Saturday, December 12, 2009

The Rule of Four

I got hit by the rule of four this afternoon. After I returned from a movie and before I even set foot in the house, I decided to replace the garage door bottom seal. It's just a U-shaped piece of rubber that rides in two channels at the bottom of the door. I already had the replacement part; how hard could it be?

I figured it would take 10-12 minutes to complete the project. If I had thought it would take any longer, I would have had lunch first.

Taking out the old was more involved than I thought because somewhere in the door's history, it hit something that pinched one of the channels. It took a while to spot that but it only took a screwdriver to fix.

Putting the new seal in would have been no big deal if I had taken the seal out of the package and let it stretch. Instead, I had a piece of recently folded rubber that wanted to stay folded, bending the little tabs that slide through the grooves. A little silicon spray and and a lot of muscle and in it went.

All told, the project took about 45 minutes. Let's see - I estimated 10-12, it took 45. Yep, smack dab inside the rule of four.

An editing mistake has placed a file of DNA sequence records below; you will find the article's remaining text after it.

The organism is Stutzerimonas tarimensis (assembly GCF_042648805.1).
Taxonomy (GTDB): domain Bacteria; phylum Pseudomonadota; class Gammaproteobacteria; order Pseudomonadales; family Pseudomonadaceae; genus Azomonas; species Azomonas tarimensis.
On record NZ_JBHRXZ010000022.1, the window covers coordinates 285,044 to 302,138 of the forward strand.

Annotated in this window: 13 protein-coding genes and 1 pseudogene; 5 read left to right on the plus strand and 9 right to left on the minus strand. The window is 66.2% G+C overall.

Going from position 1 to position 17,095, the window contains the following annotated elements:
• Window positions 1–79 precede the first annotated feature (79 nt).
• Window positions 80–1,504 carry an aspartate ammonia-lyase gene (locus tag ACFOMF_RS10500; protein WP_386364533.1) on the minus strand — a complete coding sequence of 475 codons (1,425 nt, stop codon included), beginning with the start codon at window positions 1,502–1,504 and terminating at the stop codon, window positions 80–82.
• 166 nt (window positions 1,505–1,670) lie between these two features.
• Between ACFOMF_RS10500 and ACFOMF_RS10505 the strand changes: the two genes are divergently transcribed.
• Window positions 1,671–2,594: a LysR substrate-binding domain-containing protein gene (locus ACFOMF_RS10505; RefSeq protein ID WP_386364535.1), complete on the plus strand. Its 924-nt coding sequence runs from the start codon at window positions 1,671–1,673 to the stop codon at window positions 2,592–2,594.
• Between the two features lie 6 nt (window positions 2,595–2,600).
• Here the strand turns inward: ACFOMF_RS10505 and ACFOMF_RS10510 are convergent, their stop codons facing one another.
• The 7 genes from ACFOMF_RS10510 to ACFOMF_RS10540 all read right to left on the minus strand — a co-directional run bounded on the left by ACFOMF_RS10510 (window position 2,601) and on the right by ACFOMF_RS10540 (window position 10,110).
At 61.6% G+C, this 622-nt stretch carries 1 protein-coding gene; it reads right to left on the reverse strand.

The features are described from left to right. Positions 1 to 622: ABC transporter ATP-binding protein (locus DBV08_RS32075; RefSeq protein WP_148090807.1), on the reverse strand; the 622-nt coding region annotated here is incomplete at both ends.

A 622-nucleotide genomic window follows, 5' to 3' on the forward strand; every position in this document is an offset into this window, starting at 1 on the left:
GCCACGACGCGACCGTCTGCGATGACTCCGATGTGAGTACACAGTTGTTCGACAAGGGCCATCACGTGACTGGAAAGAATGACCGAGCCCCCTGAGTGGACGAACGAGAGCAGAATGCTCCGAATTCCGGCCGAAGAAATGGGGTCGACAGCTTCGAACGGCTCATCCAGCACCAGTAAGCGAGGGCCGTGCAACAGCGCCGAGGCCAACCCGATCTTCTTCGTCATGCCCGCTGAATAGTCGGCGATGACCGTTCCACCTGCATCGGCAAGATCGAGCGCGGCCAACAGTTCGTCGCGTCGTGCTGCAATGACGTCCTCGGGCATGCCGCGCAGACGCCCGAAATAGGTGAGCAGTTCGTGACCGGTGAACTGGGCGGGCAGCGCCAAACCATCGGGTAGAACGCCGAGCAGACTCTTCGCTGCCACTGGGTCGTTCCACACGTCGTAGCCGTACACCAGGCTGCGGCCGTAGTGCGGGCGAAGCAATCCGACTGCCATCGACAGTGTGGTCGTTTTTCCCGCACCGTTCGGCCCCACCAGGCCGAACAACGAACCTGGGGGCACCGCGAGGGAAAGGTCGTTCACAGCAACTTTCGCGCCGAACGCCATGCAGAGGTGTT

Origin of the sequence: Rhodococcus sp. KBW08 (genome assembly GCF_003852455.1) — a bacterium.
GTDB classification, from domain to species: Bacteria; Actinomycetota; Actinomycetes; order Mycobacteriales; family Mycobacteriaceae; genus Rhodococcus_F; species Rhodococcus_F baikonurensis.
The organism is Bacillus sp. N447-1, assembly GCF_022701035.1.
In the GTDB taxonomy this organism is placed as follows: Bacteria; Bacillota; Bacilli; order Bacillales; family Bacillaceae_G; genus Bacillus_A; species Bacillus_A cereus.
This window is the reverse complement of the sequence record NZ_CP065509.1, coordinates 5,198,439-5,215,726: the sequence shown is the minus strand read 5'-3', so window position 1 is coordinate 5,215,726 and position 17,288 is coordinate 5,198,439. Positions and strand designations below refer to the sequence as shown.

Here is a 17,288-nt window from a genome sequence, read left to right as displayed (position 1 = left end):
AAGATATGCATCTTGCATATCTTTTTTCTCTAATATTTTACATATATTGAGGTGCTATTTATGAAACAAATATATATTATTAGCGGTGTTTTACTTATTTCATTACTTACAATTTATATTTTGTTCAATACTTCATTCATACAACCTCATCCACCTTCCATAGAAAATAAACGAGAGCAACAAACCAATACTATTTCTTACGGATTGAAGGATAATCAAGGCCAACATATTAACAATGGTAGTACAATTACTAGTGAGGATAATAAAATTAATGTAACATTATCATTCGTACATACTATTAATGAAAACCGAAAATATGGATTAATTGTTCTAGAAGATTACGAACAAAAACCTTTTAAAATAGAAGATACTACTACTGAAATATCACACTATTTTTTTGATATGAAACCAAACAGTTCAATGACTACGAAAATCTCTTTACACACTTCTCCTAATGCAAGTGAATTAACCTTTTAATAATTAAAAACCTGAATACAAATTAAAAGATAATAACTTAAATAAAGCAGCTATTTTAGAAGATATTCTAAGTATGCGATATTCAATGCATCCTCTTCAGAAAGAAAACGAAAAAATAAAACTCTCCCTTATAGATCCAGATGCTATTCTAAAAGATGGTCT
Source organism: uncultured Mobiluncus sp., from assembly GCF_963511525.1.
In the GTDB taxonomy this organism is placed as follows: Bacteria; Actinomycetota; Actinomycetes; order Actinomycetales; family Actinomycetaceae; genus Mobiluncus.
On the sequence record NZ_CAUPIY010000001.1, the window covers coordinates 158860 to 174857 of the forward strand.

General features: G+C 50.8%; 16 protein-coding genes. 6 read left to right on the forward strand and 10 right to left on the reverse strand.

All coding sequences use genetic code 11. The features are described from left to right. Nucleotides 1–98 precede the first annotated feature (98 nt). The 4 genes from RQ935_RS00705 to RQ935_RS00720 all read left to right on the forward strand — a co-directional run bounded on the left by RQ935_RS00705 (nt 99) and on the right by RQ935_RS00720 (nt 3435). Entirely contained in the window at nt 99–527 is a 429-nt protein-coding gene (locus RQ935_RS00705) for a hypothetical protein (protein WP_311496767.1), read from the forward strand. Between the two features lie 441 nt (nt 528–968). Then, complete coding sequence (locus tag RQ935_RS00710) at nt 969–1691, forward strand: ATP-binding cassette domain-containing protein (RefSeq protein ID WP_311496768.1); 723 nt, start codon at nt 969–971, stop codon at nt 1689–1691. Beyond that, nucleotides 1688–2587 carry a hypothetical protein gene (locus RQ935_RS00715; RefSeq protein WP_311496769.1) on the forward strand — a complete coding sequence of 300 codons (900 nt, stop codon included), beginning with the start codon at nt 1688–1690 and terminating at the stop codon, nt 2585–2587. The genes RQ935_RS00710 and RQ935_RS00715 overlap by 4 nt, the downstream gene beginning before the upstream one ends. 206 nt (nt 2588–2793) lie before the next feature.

I came up with the rule of four when I was repairing the junkers I drove during my twenties. I was always replacing or repairing something and I noticed it always took about four times longer to replace that alternator or starter or do that oil change than I originally estimated. Later, in college, I noticed it took four hours to write a computer program that at first glance I thought would take one. Today, at work, cleaning customer data, keying in orders, preparing for meetings, whatever, they all take four times longer than I expect. No wonder I miss so many deadlines. Of course, I'm not the only one who does it, so I fit right in.

Even this blog post. I estimated it would take five minutes to write. It's been 20. And that folks, is the rule of four.

1 comment:

  1. The Rule of Four is just a guideline. The post I just did, "Home Improvement - Fan Timer," took 70 minutes. I estimated five. Rule of 14, anyone?